So, what was the design intended for?

The PCEHR was intended to be an IT solution to medical record automation. It was done without understanding the broader context of health care.

There are two problems with this intention.

1. Automating medical records does nothing to enhance health care. It's much more complex a problem.

2. It actually makes it worse if done badly, which is what PCEHR/MyHR does. The data is poorly managed, is incomplete, is fragmented, is owned by the government - not health care practitioners, is unreliable, is an invasion of privacy, and is a drain on those who are supposed to upload data, making sure the whole record is consistent (which is what GPs are supposed to do, according to myhealthrecord.gov.au)

If all this sounds somewhat negative, I’ll try and be a little more positive:

I am positive that what the government is currently doing is the wrong thing. The sooner it is persuaded of this, the better.

Anonymous said...

I came across whilst reading the Sunday Telegraph yesterday, a rebuff from the ADHA CEO on claims the MyHR was not at risk of placing medical records on the net. I do love they way he constantly dares hackers to have a go. The claims are fair on both sides but let’s face it nothing is totally secure if it is accessible

Bernard Robertson-Dunn said...

Talking about Tim's letter....

In his letter to the editor Tim says: "It is a criminal offence for anyone other than a registered clinical professional to access a patient’s My Health Record"

If we look at the government's website:


it says:

“I am a General Practitioner, can my staff access a patient’s My Health Record if I am at hospital and not at the clinic?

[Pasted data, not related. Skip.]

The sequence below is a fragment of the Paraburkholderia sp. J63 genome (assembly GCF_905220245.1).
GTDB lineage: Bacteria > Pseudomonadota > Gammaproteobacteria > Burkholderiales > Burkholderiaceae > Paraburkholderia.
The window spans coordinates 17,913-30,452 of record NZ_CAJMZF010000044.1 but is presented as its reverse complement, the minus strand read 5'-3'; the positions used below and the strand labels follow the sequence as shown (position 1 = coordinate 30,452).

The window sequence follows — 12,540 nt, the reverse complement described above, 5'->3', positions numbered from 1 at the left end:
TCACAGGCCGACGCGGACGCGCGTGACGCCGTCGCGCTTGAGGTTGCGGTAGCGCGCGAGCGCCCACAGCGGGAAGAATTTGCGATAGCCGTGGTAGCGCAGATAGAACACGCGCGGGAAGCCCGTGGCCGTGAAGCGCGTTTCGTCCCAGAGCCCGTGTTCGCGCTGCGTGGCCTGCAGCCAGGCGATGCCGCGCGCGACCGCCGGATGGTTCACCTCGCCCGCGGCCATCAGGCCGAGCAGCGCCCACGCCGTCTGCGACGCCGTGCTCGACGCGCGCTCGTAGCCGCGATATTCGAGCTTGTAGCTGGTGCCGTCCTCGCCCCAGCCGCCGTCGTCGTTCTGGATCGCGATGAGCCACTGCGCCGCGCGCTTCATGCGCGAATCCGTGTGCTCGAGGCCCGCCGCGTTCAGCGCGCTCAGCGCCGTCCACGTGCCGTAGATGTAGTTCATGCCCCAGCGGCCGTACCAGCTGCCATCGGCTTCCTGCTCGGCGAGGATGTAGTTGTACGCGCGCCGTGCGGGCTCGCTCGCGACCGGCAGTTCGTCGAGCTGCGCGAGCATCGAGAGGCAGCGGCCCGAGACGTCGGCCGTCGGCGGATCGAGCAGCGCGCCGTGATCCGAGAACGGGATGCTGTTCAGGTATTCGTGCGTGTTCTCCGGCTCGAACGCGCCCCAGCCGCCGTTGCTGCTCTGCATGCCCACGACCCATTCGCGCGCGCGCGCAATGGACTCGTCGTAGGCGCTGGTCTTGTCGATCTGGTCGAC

Yes. The staff at your Healthcare Provider Organisation can access My Health Records as long as they are authorised users, even if they do not have an Healthcare Provider Identifier-Individual (HPI-I) identifying them as a healthcare provider. The My Health Record system entrusts a participating organisation to grant access to ‘authorised users.’ An authorised user must be an employee who has a legitimate need to access the My Health Record system as part of their role in healthcare delivery.

When authorised users without a HPI-I access the My Health Record system, they are only permitted to access the records of patients with whom they are involved in delivering healthcare services. All access to the My Health Record system is with the patient’s initial consent and is audited. Authorised users without an HPI-I cannot be listed as the author of a clinical document submitted to the My Health Record system.”

So it would seem that a medical receptionist, who is not a registered clinical professional, could be an authorised user, playing a role in healthcare delivery and therefore entitled to access a patient's My Health Record on behalf of a GP.

Question: Is Tim's statement correct?